Work for benefits scheme.

Under new rules unveiled by George Osbourne, people who have been unemployed for 2 years or more are going to have to work for their benefits. To some people this will sound like an excellent idea getting the “lazy scroungers” off their sofas/out of the pub and out there working for the community. To others this might sound like a terrible idea that may put people in vulnerable or at least less than ideal positions of doing tasks they loath, like picking up litter. 

I’m not sure how I feel about it, considering I don’t really have any respect for Osbourne so let’s look at this in as balanced a way as possible… maybe

Good things about this:

  • People may feel as though they have earned their benefits and gain a sense of achievement 
  • People might not feel as bored
  • It may give them an insight into what they definitely do not want to do
  • It may open people’s eyes to certain charitable causes 
  • It is something that may be visible to the public instilling some faith in Osbournes competence (although, perhaps a long shot)

Bad things about this:

  • People may end up doing tasks they loath which will distract them from their job search (finding a job is supposedly a full time job in itself)
  • People who are unable to work due to illness (not covered by disability) may be forced to do manual labour which will be excruciating – yes they do exist! 
  • This may fuel a distaste towards the government and not actually motivate anyone to want to achieve anything because “this is sort of a job anyway”. 
  • Is this just a means of putting people in a corner and saying “there, we’ve dealt with them” instead of actually helping them??
  • By making those who don’t work go to the job centre every day they may cause additional expense for individuals (travel) and more pressure on job centre services…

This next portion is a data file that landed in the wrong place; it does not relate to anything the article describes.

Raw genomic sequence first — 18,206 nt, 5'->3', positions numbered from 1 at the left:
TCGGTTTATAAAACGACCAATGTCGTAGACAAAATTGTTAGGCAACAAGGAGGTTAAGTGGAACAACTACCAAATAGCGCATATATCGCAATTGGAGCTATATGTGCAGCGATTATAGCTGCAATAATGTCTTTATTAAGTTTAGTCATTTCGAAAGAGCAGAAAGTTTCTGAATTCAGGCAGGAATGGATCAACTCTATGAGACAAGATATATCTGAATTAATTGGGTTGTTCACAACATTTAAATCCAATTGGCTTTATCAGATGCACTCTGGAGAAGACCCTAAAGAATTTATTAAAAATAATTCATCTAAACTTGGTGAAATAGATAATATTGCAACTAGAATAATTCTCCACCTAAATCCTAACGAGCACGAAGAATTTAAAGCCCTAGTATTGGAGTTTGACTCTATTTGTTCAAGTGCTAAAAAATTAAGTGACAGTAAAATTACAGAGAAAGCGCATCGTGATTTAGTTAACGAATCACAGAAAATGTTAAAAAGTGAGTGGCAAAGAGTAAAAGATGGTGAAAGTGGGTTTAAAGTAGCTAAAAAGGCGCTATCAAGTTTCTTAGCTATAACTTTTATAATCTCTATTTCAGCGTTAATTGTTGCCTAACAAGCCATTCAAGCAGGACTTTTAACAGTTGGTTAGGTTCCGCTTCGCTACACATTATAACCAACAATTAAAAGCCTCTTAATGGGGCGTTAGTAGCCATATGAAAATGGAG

Ultimately, I feel as though it is totally missing the point. When people go on job seekers allowance, attend job centres every other week etc they are faced with a disengaged and unconcerned person on the other side of the desk staring at a computer screen leaving them feeling unfulfilled and  generally apathetic. The people at the job centre generally (from my experience and from others I know) don’t seem concerned or interested with personal development or career goals, or at least their job does not give them room/potential for that. They get you in, sit you down, tap on a computer and it’s away with you again. By pushing more people through that process the service could become even more faceless. I went to the job centre after graduating and it was massively depressing. There’s no incentive or motivation to go out and find something. I am sure there are some hardworking, lovely job centre staff who would disagree and I am sure that they all work to try and be as helpful and friendly as possible so no offence intended. I just think that the job centre system may need some changes in order to help those people who feel stuck in an unemployment rut without the need for these headline grabbing tactics. 

This is a bit of a simplistic means of looking at it, but I put this together speedily as to try and remain “up to date” with the current goings on. As always, would love to hear comments. 



Author: eemaa27

Blogging and reflecting to keep my writing skills in tune

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